Arrangement analysis: “God Rest Ye Merry Gentlemen”

I work with a pianist every few weeks by Skype and am currently working with her on an exercise that I want to share with you. it will give you some insight into at least one way to look at arranging. It is not the only way but is a common way I look at the process. Because it is Christmas, she wanted to do an arrangement of “God Rest Ye Merry Gentlemen.” I am going to pretend like you are a student and tell you what I told her.

As we get started, here are three early considerations: the hook, the shape, and the form. I am going to talk about these three things in the context of this particular song and then talk about how they relate to each other.

When I talk about hooks, I am referring to a common idea that ties an arrangement together. I have written about this a lot so won’t repeat myself. However, here is the hook I gave my student and will pass on to you: a 2-bar descending line cliche chord progression that works well in minor key songs. In D minor, the progression is as follows: Dm – Dm/C – BbM7 – A7(b9). Unless I am mistaken, I recorded this song using that progression on Seasonal Spice.

It is easy to improvise little riffs using the notes that belong to the D minor scale over that progression to create a intro, interlude and ending.  You can also play almost the entire song on top of that progression except for the third line. So essentially, that simple progression can become a hook that is used over and over throughout the arrangement.

I have not talked much about shape here on the blog. It is covered in depth in my Arranging course. However, shape is simply the big picture or story of an arrangement. Songs should not wander aimlessly; they need to go somewhere. A power ballad for example starts quiet and builds throughout, climaxing at the end. Other songs climax in the middle and end quietly. Other songs may not really climax at all.

The shape I recommend for this exercise is similar to the power ballad, starting simply and more quietly and gradually growing in complexity and intensity.

Form refers to how the arrangement is laid out: decisions about how many verses, interludes, etc. Very often, form is a pragmatic decision in church based on the length. In the case of this song, my student is playing in time at about 90 beats a minute (a much slower feel than you might expect). In 4/4 time at 90 bpm, it takes just under 45 seconds to play 16 bars (the length of a verse). With that in mind, we decided on an 8-bar intro, a verse, a 16-bar interlude, a verse, and an 8-bar ending. That is a total of 64 bars with a length of 2:45. Keep in mind that if you play it faster, you might need more verses.

Now, let’s sort of put these three things together. We have defined the sections of the form: intro, verse, interlude, verse, ending. We also know that in general, each section needs to be more intense than the section in front of it. The second verse needs to be louder and more complex than the first verse. The interlude needs to sort of bridge that gap. The intro probably needs to be very simple and the closing needs to be big and flashy.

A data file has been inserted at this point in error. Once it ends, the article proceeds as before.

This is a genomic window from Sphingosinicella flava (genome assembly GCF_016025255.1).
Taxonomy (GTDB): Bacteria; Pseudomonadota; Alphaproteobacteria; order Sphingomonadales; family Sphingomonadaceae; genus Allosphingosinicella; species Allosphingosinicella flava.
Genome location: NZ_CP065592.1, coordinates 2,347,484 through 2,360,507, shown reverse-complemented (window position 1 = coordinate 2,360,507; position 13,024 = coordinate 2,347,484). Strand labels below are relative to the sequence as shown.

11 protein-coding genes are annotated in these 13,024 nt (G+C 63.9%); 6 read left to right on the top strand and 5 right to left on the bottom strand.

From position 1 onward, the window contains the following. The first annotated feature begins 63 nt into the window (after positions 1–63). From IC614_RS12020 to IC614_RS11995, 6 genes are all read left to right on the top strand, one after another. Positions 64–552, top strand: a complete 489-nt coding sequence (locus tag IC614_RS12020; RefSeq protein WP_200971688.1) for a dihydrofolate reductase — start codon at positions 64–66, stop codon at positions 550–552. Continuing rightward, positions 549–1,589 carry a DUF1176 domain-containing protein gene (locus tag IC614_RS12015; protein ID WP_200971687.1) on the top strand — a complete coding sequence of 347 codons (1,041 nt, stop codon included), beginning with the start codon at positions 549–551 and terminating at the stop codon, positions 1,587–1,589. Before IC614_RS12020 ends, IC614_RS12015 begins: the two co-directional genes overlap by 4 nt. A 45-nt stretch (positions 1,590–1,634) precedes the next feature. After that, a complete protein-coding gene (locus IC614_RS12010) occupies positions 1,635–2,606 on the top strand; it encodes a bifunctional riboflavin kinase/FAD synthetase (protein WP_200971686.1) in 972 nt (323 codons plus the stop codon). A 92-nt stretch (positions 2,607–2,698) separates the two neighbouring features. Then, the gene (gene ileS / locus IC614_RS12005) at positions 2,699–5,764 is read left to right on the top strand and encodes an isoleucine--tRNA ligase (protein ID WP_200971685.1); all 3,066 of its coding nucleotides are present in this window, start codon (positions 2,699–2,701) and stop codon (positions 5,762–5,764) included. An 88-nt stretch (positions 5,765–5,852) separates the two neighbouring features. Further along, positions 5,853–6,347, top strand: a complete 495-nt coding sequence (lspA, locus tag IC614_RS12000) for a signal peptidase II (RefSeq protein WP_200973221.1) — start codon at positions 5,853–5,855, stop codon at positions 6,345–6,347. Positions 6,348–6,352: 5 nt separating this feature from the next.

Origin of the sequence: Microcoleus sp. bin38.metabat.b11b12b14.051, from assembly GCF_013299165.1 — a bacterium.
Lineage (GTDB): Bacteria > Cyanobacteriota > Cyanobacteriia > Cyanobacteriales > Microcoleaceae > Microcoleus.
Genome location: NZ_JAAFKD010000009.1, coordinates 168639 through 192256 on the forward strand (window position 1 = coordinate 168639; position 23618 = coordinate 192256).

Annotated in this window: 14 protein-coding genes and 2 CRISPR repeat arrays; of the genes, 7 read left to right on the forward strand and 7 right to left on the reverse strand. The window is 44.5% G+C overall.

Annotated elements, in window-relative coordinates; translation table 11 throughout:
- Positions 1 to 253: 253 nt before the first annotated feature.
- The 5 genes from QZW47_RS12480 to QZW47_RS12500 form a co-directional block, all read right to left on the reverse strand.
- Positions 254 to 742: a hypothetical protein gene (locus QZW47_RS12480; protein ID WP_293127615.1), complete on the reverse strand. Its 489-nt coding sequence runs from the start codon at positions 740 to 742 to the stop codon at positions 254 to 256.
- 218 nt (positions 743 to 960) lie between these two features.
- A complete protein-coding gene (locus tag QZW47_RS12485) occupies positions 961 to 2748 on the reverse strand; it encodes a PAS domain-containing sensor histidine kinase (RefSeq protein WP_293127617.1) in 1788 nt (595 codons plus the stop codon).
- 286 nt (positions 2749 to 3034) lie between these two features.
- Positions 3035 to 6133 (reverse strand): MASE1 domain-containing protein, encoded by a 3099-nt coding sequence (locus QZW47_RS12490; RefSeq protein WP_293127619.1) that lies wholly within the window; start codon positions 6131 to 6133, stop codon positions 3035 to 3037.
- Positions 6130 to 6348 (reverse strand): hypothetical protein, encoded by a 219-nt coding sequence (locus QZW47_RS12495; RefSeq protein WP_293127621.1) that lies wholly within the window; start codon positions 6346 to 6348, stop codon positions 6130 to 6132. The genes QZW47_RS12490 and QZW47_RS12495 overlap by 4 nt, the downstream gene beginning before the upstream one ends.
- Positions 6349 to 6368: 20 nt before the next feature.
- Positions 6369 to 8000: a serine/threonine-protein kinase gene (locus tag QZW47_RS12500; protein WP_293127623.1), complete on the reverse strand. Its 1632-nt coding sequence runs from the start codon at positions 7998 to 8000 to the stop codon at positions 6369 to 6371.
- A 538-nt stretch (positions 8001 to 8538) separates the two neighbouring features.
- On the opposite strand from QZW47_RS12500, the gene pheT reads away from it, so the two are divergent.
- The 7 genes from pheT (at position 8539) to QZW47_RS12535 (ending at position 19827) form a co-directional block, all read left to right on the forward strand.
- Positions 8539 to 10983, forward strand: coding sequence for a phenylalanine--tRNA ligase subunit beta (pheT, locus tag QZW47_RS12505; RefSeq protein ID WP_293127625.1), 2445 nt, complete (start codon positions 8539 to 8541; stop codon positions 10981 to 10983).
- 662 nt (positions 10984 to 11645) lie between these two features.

My advice is this kind of situation is to work on the verses first to determine their texture. You basically need a simple idea and then a more complex version of that idea for the second verse. Again, don’t throw away what you came up with on the first verse when you get to the second verse. Just develop it.

Once the two verses are done, start working on the interlude. The interlude needs to be interesting and it needs to take listeners from the simple texture of the first verse to the point where they are ready for the more complex texture of the second verse. My advice would be to break the 16 bars into 4 four-bar phrases and work to make each of those phrases slightly more complex than the one in front of it. The last phrase can be pretty flashy if you want. My student developed quite an elaborate run for that place in the song.

Once you have the verses and interlude done, you just need an intro and ending. The intro basically can borrow the texture from your first verse with possibly a twist on the melody, an alternate melody or no melody at all (just vamping). The ending can essentially borrow the texture of the last verse, maybe with a small twist and a hint more complexity.

Once you have those pieces developed, put them together and smooth out the transitions. Guess what? You have an arrangement.

I know I sort make this sound easy and it is not quite as easy as it sounds. However, I do think that looking at the process in this way takes a lot of the intimidation out of it. There is no magic going on. It is just building a song sort of like you build anything else.

PS: I just realized that I did a video on this song a few years ago and I used the same chord progression. It is with Kelsey on violin so not quite the same but you can get a few ideas possibly. Here is the link if you don’t see it below: